Environment
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Confab Highlights Importance of Wetlands for Sustainable Future

Studies have shown that 28 wetlands in Iran are under serious threat and have become sources of dust storms
Wetlands in Iran are drying up chiefly due to extensive extraction of water for irrigation and non-agricultural uses, as well as climate change.Wetlands in Iran are drying up chiefly due to extensive extraction of water for irrigation and non-agricultural uses, as well as climate change.
Iran has 24 sites designated as wetlands of international importance on the Ramsar list and six are included in the Montreux Record of wetlands with a changing ecological character

A conference to mark the World Wetlands Day themed “Wetlands for a Sustainable Urban Future” by the Standing Committee of the Ramsar Convention was held in Ramsar, Mazandaran Province, on Friday.

The event was attended by officials from Iran’s Department of Environment, lawmakers and representatives from Japan, Australia, Austria, the Netherlands, Afghanistan and Caspian Sea littoral states, IRNA reported.

The World Wetlands Day is celebrated every year on Feb. 2 to commemorate the adoption of the Convention on Wetlands in 1971.  

Iran has 24 sites designated as wetlands of international importance on the Ramsar list and six are included in the Montreux Record of wetlands with a changing ecological character.

During the conference, Iranian officials highlighted the dire situation of the country’s wetlands, many of which have dried up and become sources of dust storms, chiefly due to extensive extraction of water for irrigation and non-agricultural uses, as well as climate change.

 Ailing Water Bodies  

Isa Kalantari, the DOE chief, attributed the serious prevailing conditions to wrong and conflicting policies adopted over the years.

“The continuation of the present anti-environmental approaches will result in the complete destruction of the country’s ecology,” he said.

Mohammad Reza Tabesh, the head of the environment faction of the parliament, criticized Iran’s performance with regard to wetlands since the adoption of Ramsar Convention.

“Since 1971, the number of member states rose from 18 to 169 and international wetlands increased from 85 to 2,293. It is a wonder that only six wetlands from Iran were added to the list,” he was quoted as saying by ILNA.

He called for integrated action to preserve the valuable natural resources, as the “sustainable future” of many provinces, such as Fars, West Azarbaijan, Khuzestan, Gilan and Golestan, directly or indirectly depends on wetlands.

According o Majid Zohrabi, the deputy for natural environment and biodiversity at DOE, 250 wetlands have been identified in Iran, of which 105 have undergone in-depth studies.

“It turned out that 28 wetlands in the country have been seriously damaged and turned into sand and dust storm hotspots,” he said.

Most Iranian water bodies are under pressure and DOE is preparing a comprehensive plan for the management of most affected wetlands.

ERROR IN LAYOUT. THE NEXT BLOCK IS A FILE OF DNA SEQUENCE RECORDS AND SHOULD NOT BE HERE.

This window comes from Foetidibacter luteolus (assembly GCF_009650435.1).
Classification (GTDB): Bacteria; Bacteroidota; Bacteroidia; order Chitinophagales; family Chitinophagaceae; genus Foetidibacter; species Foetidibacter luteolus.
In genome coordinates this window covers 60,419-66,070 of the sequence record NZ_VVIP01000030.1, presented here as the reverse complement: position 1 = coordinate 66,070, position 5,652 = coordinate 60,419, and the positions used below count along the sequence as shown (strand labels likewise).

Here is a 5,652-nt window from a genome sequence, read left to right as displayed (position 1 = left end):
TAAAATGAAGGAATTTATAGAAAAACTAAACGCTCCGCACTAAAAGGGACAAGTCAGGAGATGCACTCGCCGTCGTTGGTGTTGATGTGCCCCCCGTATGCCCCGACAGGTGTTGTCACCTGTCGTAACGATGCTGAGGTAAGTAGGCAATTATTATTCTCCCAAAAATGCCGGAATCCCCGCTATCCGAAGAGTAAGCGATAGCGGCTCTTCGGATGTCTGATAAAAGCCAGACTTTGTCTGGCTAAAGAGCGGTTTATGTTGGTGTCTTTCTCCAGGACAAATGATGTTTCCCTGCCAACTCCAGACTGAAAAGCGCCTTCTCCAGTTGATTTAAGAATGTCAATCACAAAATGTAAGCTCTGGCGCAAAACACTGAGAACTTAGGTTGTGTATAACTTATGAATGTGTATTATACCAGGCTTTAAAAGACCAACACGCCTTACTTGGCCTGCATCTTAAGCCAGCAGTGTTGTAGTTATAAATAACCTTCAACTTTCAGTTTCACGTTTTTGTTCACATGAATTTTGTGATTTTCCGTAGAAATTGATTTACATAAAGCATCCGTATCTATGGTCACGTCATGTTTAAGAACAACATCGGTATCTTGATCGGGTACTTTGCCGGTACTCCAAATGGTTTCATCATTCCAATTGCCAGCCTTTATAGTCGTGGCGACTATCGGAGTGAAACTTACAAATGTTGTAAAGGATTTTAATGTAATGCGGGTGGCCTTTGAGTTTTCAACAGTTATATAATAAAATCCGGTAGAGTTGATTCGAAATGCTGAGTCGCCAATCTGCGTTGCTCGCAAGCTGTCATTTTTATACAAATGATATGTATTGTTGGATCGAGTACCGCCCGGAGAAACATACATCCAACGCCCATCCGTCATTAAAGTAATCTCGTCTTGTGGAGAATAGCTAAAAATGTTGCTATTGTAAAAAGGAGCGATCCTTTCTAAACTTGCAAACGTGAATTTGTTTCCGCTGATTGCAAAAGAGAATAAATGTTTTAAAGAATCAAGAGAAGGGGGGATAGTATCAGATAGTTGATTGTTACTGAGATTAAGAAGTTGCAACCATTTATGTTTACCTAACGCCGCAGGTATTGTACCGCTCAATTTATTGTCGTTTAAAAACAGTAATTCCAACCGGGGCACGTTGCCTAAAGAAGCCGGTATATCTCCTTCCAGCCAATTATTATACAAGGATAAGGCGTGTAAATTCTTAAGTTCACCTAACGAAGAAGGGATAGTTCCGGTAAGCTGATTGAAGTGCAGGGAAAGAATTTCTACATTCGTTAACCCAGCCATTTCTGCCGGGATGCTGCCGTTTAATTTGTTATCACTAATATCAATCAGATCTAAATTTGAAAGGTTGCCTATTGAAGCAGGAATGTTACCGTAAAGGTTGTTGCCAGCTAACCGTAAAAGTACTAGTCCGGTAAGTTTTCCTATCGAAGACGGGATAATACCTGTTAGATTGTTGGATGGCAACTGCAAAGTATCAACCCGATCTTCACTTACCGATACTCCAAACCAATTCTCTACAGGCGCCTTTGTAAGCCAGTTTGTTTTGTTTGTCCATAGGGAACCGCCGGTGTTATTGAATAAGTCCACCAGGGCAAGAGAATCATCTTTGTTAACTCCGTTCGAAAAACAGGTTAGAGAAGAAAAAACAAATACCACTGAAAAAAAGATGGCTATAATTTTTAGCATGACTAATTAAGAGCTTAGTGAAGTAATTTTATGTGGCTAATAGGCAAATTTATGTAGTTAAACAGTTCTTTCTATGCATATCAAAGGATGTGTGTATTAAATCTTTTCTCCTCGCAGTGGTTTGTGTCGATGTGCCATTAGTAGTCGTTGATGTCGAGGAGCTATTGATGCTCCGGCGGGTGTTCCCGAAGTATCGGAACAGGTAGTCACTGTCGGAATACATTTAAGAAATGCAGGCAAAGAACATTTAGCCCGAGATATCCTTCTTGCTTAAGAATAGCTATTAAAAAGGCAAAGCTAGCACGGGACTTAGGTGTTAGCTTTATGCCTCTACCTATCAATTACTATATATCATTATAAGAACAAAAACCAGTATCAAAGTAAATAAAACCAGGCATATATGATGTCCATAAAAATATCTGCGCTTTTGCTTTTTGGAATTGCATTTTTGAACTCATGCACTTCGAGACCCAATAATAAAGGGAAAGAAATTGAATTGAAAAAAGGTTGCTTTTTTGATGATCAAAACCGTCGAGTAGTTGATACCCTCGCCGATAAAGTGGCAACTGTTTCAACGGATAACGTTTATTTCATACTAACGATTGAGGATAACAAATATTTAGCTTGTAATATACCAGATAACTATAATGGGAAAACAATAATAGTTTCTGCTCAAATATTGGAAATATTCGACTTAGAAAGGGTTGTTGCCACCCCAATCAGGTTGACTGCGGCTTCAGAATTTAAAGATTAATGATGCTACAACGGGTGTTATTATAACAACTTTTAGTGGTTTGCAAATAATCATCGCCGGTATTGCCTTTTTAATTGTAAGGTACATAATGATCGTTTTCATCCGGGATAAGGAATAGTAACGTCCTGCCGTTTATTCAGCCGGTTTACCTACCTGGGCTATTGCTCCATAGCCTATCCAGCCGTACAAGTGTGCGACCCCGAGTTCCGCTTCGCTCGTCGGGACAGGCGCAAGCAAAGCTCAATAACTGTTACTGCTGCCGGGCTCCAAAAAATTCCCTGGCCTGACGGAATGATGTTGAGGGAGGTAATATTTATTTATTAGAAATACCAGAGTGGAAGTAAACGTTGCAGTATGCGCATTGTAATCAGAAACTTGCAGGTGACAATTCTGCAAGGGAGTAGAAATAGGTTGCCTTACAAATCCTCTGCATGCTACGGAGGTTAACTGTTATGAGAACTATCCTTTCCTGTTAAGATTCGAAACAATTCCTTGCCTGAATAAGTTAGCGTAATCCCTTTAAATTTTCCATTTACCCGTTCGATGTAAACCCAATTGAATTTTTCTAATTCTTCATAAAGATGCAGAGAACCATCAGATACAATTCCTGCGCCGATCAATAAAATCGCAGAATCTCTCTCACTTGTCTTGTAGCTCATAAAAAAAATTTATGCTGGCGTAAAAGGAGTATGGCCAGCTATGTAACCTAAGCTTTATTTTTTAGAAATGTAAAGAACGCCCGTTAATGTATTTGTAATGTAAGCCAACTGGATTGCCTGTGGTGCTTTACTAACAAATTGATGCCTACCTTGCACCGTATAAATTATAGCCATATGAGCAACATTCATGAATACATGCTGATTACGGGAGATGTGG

According to Abolfazl Abesht, director for Conservation of Iranian Wetlands Project, studies for the preparation of the plan have been conducted on 18 wetlands so far, of which 10 have been completed and approved by the provincial planning and development councils.

“The plan for five more is ready and awaiting the council’s approval, while three more will be completed soon,” he said.

 Consumption Efficiency

Excessive water consumption in wetlands’ catchment area is a major cause of their desiccation. More than 90% of the country’s resources are used in agriculture with 30-40% efficiency.

Based on global standards, up to 40% of renewable water resources should be withdrawn while in Iran more than 90% and at times over 100% of the resources are extracted from water basins.

Abesht noted that a method for reducing consumption in farming practices is underway, in cooperation with Japan, adding that the technique helps save water by 50%, which is released into Urmia Lake.

Alternative livelihood is another plan to preserve water reserves.

“The plan is aimed at lifting the burden of economy and people’s livelihood from the Nature and imposing it on other sectors,” he said.

The official lamented that all efforts are aimed at managing the supply of water through water transfer projects, cloud seeding or pumping out deep waters, while more attention should be given to consumption management.

“Energy Ministry data show that 32 billion cubic meters of wastewater are produced in the country whereas less than 1% of this amount should be generated,” he said.

Abesht urged the government to involve the public in preservation plans by instructing them to avoid water wastage and water-intensive food products such as rice and meat.

The Wetlands Protection Bill was proposed in May 2015, reviewed and passed by lawmakers on April 24 and approved by the Guardians Council on May 3, 2017.

The Department of Environment has begun implementing the new regulations since last June.

The law aims to protect Iran’s wetlands from any activity that pollutes and causes irreparable damage to wetlands. It assigns tasks to DOE and the Energy Ministry about water rights and enforces rules on agriculture around wetlands. It also levies fines on offenders, the revenue of which will be used to complete the task of reviving and preserving the endangered wetlands.

Iran is also party to the Convention on Biological Diversity and one of the targets in its National Biodiversity Strategic Action Plan states: “By 2030, the conservation and wise use of wetlands should be strengthened and the situation of at least 50% of degraded wetlands must improve.”

 

 

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